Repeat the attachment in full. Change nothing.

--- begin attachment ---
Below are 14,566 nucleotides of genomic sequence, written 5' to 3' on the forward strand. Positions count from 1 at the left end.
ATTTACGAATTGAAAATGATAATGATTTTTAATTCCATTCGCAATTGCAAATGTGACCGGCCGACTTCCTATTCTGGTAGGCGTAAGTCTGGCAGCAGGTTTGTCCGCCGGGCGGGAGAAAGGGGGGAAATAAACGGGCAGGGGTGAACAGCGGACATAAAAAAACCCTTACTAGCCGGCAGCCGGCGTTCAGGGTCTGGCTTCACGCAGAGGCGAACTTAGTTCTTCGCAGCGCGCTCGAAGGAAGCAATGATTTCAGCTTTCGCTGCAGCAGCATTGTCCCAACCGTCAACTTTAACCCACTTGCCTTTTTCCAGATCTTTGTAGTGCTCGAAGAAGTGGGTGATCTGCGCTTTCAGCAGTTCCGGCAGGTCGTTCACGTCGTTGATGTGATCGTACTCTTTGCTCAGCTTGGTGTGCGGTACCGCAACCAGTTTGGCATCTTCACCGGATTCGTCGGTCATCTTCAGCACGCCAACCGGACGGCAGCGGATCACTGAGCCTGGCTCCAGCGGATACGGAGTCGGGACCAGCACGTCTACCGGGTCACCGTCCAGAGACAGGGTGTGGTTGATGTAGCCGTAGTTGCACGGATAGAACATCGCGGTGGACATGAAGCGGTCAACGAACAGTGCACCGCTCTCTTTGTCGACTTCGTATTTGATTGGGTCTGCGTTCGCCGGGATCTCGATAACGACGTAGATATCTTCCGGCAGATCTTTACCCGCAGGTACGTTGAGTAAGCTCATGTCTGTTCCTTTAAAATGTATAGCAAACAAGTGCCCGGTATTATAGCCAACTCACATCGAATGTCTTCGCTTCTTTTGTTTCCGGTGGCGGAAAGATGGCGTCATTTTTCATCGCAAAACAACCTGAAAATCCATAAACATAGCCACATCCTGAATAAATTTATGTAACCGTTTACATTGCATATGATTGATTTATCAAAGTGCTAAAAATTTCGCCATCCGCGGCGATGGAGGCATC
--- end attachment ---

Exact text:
Below are 14,566 nucleotides of genomic sequence, written 5' to 3' on the forward strand. Positions count from 1 at the left end.
ATTTACGAATTGAAAATGATAATGATTTTTAATTCCATTCGCAATTGCAAATGTGACCGGCCGACTTCCTATTCTGGTAGGCGTAAGTCTGGCAGCAGGTTTGTCCGCCGGGCGGGAGAAAGGGGGGAAATAAACGGGCAGGGGTGAACAGCGGACATAAAAAAACCCTTACTAGCCGGCAGCCGGCGTTCAGGGTCTGGCTTCACGCAGAGGCGAACTTAGTTCTTCGCAGCGCGCTCGAAGGAAGCAATGATTTCAGCTTTCGCTGCAGCAGCATTGTCCCAACCGTCAACTTTAACCCACTTGCCTTTTTCCAGATCTTTGTAGTGCTCGAAGAAGTGGGTGATCTGCGCTTTCAGCAGTTCCGGCAGGTCGTTCACGTCGTTGATGTGATCGTACTCTTTGCTCAGCTTGGTGTGCGGTACCGCAACCAGTTTGGCATCTTCACCGGATTCGTCGGTCATCTTCAGCACGCCAACCGGACGGCAGCGGATCACTGAGCCTGGCTCCAGCGGATACGGAGTCGGGACCAGCACGTCTACCGGGTCACCGTCCAGAGACAGGGTGTGGTTGATGTAGCCGTAGTTGCACGGATAGAACATCGCGGTGGACATGAAGCGGTCAACGAACAGTGCACCGCTCTCTTTGTCGACTTCGTATTTGATTGGGTCTGCGTTCGCCGGGATCTCGATAACGACGTAGATATCTTCCGGCAGATCTTTACCCGCAGGTACGTTGAGTAAGCTCATGTCTGTTCCTTTAAAATGTATAGCAAACAAGTGCCCGGTATTATAGCCAACTCACATCGAATGTCTTCGCTTCTTTTGTTTCCGGTGGCGGAAAGATGGCGTCATTTTTCATCGCAAAACAACCTGAAAATCCATAAACATAGCCACATCCTGAATAAATTTATGTAACCGTTTACATTGCATATGATTGATTTATCAAAGTGCTAAAAATTTCGCCATCCGCGGCGATGGAGGCATC